The unfortunate thing is that life gives us the test first, and the lesson second. This is why it is so important to study history and learn from the mistakes of the past, so as not to repeat them. Thus the saying, "Those who don't remember history are doomed to repeat it".

But we seem not to have learned that maxim either, for we continue to make those same mistakes, repeatedly.
monamagda
Posted: Tuesday, September 16, 2014 12:49:12 PM

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NeuroticHellFem wrote:
OMF1969 wrote:
Be quick or be dead.

The quick & the dead. Another popularly misunderstood quote. It doesn't mean you must be fast or you'll be dead. Quick used to mean alive: the quick & the dead meant the living & the dead. The phrase "Be quick!" as an exhortation to hurry up literally meant "Be alive!", but has gradually come to mean fast as well.
Yeah I'm such a nerd. I also read The Prince. It bored the hell out of me, I didn't retain much of it. I would never have picked monomagda's facts. d'oh!
Thank you monomagda! Applause


You are absolutely not a nerd! You are pretty witty !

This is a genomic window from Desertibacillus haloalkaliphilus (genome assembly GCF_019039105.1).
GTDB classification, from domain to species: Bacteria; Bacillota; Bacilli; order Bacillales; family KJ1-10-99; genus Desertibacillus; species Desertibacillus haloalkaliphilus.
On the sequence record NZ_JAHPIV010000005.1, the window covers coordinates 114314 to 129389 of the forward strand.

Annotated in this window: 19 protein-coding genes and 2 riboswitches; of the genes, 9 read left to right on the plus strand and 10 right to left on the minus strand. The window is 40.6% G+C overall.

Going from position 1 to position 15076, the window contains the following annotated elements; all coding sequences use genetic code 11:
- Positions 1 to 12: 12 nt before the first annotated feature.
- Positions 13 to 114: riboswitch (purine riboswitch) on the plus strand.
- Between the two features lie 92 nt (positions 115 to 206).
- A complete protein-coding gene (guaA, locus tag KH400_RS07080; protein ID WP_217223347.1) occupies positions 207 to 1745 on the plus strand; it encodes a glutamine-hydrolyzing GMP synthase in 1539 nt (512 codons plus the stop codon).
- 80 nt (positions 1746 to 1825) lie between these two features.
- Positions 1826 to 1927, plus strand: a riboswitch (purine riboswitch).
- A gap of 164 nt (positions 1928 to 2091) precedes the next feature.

Thanks! Dancing
Verbatim
Posted: Tuesday, September 16, 2014 1:51:14 PM
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Daemon wrote:
The wise man does at once what the fool does finally.

Niccolo Machiavelli (1469-1527)


The wise man does it once and is done with it--at once or finally. It's not when it's done, as much as doing it right.
S. Miranda-Hess
Posted: Tuesday, September 16, 2014 2:15:45 PM

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I think what this quote is saying is that fools procrastinate what wise people know they ought to do right away.
Corner of Josh
Posted: Tuesday, September 16, 2014 2:38:27 PM
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Location: Tel Aviv, Tel Aviv, Israel